New Mexico slips in education ranking; LAPS seeks role model status

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By Associated Press

New Mexico recently received a Quality Counts ranking of 32nd in the nation and received an overall grade of C in Education Week magazine’s annual education report card, “Uncertain Forecast.”
 Overall, the Quality Counts report gave New Mexico a C, 75.7 points out of 100.
Last year, New Mexico received 76.4 points and was ranked 24th. In 2009, New Mexico received a C+ and was ranked 22nd with a score of 76.9.
Though New Mexico received a low ranking, at least one school district in the state has ranked high by national standards. Los Alamos Public Schools received a silver medal ranking from USNews.com. Schools that receive a silver medal ranking have a college readiness index of at least 20 percent, but are not ranked in the top 100 nationally, according to usnews.com.
LAPS Superintendent Gene Schmidt said the state has dropped significantly from 24th to 32nd in a year. He said there’s some concern about whether educators are focusing on the right kinds of things as a state. He questioned whether it was the right decision to continue cutting public education.
“We’ve held onto the belief system that education is about the child,” Schmidt said. “We need to preserve the importance of libraries, music programs, PE programs and a whole array of enrichment is still an important part of our program.”
He said rather than cut funding, legislators should focus and target money more in potential improvement.
“We believe that Los Alamos can assist in the secretary of education’s conversation about quality education,” Schmidt said. “We continue to be proud of the work that’s going on here. We’re open to serving as a model to what other schools can be doing.”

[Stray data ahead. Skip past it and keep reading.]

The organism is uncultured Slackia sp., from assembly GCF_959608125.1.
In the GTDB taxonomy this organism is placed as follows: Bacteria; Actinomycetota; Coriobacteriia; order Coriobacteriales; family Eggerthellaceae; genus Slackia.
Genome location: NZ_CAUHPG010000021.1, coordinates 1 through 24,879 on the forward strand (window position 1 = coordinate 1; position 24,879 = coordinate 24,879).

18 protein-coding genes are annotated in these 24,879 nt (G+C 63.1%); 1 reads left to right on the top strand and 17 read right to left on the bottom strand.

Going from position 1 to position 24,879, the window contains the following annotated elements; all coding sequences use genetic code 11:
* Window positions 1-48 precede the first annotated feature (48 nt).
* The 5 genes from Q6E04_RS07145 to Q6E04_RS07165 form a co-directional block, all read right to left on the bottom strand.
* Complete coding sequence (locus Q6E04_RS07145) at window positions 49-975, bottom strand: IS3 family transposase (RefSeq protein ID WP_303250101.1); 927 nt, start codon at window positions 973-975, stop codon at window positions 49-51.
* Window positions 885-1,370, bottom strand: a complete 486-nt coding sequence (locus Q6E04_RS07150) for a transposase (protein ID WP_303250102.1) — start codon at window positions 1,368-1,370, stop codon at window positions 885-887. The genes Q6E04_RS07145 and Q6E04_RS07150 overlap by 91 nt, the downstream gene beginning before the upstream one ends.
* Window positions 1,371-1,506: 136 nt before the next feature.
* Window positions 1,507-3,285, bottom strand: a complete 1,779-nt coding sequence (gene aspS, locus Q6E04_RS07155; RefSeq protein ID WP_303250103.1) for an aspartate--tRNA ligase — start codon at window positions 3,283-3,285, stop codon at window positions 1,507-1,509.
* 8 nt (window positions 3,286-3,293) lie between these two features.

He also said the legislature wants higher education in the state, “yet their solution is to cut professional development. That’s a disconnect in my mind from logic. At a time when quality of instruction is in question, you don’t cut professional development in the state budget,” Schmidt said.
He said there are lessons to be learned from this ranking, but he likes the direction that New Mexico Education Secretary Hanna Skandera is taking.
“Governor Martinez is talking about doing bold things, and challenging the quality of instruction is a bold thing to do, but it has to be parallel with funding from the state legislature,” Schmidt said. “We have to be purposeful and strategic in funding and make these things happen.”
“While New Mexico maintained its overall C ranking, there is a lot of room for improvement,” Skandera said. “This administration will focus all decisions on what is in the best interest of students. It is unacceptable that New Mexico has an F in K-12 achievement and that our rankings have decreased each year. Partnering with students, parents, community leaders, school boards, teachers, principals and superintendents, we must raise academic achievement and build on proven success.
For every decision that needs to be made, we will ask, ‘Are New Mexico students the winners in this decision?’  Our focus must be on the classroom, ensuring greater transparency and fiscal accountability while understanding the unique characteristics of our state, communities, districts and schools. If students are first, New Mexico wins.”

This is a bad time to cut school funding

It is most unfortunate that Governor Martinez is planning to cut the budget for the state schools. Though Governor Martinez claims cuts are only to administration, the truth is that librarians and nurses are considered "administration" though they work directly with students and do not administer employees.
Yes, this is a bad year for the state economy, but it is important not to cut education any more. Governor Martinez needs to look for her cuts elsewhere or back down on her promise to veto any new taxes. The schools could be funded just on closing tax loop holes for multi-state corporations that do not pay taxes on the money they earn in New Mexico.
We should all be concerned about the damage being done to our schools by the privileges we give to large corporations such as WalMart.